What are some of the most interesting or exciting projects you are working on now?
I am currently recording some new songs for my next batch of music I’ll be releasing! I’m really excited about it because it’s a step into a new direction for my genre and sound — very similar sonically to my new single “Boxing Gloves” which is why I’m grouping all these songs together. I also just recorded a live album that I’m really excited to share in the near future!
We are very interested in diversity in the entertainment industry. Can you share three reasons with our readers about why you think it’s important to have diversity represented in music, film, and television? How can that potentially affect our culture?
I think diversity in the entertainment industry is super important. I think it’s especially necessary for younger generations who are consuming media to see representation of different ethnicities, cultures, genders, and sexualities because so much of what you see or hear at a young age influences the way you perceive the world around you. I also think that diversity is very important for marginalized communities — success in the entertainment industry gives people a platform and voice, and I think it’s necessary that people from different backgrounds are given that platform to create unique works, share their artistry and wisdom, represent their beliefs and culture, and raise awareness on issues that are important to them. In regard to music, as a woman in the music industry, I’ve noticed a gender disparity in the music production field. I think it stems from years of the music industry being a male dominated field and having gone to a music conservatory with a production program lacking female representation, I’ve concluded that a lot of the time it’s not taken into consideration that a woman might be just as interested in producing, mixing, and engineering. I want to see more women feeling empowered to enter the field despite this disparity!
What are your “5 things I wish someone told me when I first started” and why? Please share a story or example for each.
- Over the years, I’ve collaborated and networked with musicians to work on my original music, and it’s been one of my favorite things about being a music artist. With that being said, I wish someone would have told me that I need to set boundaries when it comes to recording my original work with other people. I’ve had a few instances where someone has tried to undermine my role in the studio, and as someone who has a lot of production and mixing input for my own songs, this was a tricky situation to navigate. I’ve learned that it takes a bit of trial and error to find the right people to work with, but that it’s so important to work with someone who values your role in the process just as much as they do working on your music!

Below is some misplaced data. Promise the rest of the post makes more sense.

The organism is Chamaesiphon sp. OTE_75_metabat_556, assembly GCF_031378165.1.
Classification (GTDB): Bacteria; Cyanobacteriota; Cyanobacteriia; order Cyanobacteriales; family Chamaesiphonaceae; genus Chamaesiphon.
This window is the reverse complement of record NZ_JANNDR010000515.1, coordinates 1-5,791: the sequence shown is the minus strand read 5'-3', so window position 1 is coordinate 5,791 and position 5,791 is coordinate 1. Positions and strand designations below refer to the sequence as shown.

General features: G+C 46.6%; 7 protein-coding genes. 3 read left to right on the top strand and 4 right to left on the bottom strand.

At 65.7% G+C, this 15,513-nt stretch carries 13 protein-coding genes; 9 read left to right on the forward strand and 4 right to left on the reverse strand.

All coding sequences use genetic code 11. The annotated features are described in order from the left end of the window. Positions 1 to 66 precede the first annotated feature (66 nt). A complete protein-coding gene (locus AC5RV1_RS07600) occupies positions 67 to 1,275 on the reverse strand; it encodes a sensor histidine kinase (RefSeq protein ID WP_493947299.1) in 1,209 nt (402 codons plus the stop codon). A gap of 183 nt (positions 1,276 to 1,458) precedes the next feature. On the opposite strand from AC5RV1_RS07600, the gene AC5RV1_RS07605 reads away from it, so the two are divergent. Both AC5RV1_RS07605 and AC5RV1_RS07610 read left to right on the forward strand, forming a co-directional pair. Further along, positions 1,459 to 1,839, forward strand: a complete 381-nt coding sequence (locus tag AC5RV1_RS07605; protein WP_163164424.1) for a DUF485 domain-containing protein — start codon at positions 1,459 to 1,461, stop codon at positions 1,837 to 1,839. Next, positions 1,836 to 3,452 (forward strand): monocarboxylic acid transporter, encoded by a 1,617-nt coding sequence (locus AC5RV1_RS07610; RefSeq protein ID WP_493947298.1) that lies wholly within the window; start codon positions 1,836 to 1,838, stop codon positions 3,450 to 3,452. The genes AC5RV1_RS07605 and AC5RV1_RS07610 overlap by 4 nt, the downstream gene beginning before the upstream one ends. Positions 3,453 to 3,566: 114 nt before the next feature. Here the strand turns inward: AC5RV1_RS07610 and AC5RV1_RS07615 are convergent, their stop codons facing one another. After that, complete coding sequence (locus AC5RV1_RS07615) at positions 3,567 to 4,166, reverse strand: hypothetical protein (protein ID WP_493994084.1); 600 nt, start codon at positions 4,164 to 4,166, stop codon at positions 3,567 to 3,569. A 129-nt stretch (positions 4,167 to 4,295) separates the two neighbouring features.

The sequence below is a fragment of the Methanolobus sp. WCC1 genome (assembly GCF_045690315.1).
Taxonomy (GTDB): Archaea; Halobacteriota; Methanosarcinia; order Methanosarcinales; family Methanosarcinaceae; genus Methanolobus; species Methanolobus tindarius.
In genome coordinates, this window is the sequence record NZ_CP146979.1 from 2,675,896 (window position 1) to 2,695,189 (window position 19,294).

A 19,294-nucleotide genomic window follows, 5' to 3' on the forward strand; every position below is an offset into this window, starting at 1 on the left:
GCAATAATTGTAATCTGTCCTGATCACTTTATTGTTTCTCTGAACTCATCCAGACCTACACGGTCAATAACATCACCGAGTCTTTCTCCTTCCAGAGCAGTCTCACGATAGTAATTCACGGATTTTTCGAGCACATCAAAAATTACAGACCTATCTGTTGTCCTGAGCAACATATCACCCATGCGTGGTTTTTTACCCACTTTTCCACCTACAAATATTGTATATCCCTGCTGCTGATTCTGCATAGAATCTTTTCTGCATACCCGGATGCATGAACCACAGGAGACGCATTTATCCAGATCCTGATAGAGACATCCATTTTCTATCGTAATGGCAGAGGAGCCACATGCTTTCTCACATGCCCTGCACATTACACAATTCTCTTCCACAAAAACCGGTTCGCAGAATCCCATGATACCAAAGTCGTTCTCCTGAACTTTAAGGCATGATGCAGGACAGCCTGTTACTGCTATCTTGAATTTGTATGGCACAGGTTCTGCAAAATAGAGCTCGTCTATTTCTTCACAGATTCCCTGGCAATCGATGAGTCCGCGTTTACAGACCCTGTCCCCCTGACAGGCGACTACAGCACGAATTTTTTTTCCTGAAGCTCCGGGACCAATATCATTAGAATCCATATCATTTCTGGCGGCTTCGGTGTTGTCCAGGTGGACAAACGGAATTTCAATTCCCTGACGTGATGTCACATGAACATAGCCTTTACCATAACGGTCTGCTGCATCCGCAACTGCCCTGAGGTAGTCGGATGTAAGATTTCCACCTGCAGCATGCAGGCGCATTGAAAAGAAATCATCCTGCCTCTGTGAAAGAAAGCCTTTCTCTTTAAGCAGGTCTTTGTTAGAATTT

- As a self-managed artist, I take on a lot of non-music related roles to further my career. I handle booking, promotion, social media, outreach, and scheduling. As much as I love having control over all these aspects, it takes serious organization and hard work to make all of it happen. I wish I had known at a younger age that it is not only about making the music, but also finding a way to actively build your audience! I don’t think this would have changed my outlook on being a musician, but rather given me a leg up on understanding how to make it in the music industry.
- I wish I could go back and tell my younger self that not all criticism has to be taken as constructive, especially when it’s discouraging you from following your passion! I used to experience a lot of self-doubt, insecurity, and anxiety about my skills as a singer/songwriter because of negative feedback that I’d received that I took to heart. When I went to study music at a conservatory, I realized the difference between someone being mean (as I’d experienced previously) and someone giving constructive criticism. My college classes helped me grow so much as a pianist, singer, and songwriter, and I wish I could tell my high school self to believe in myself more!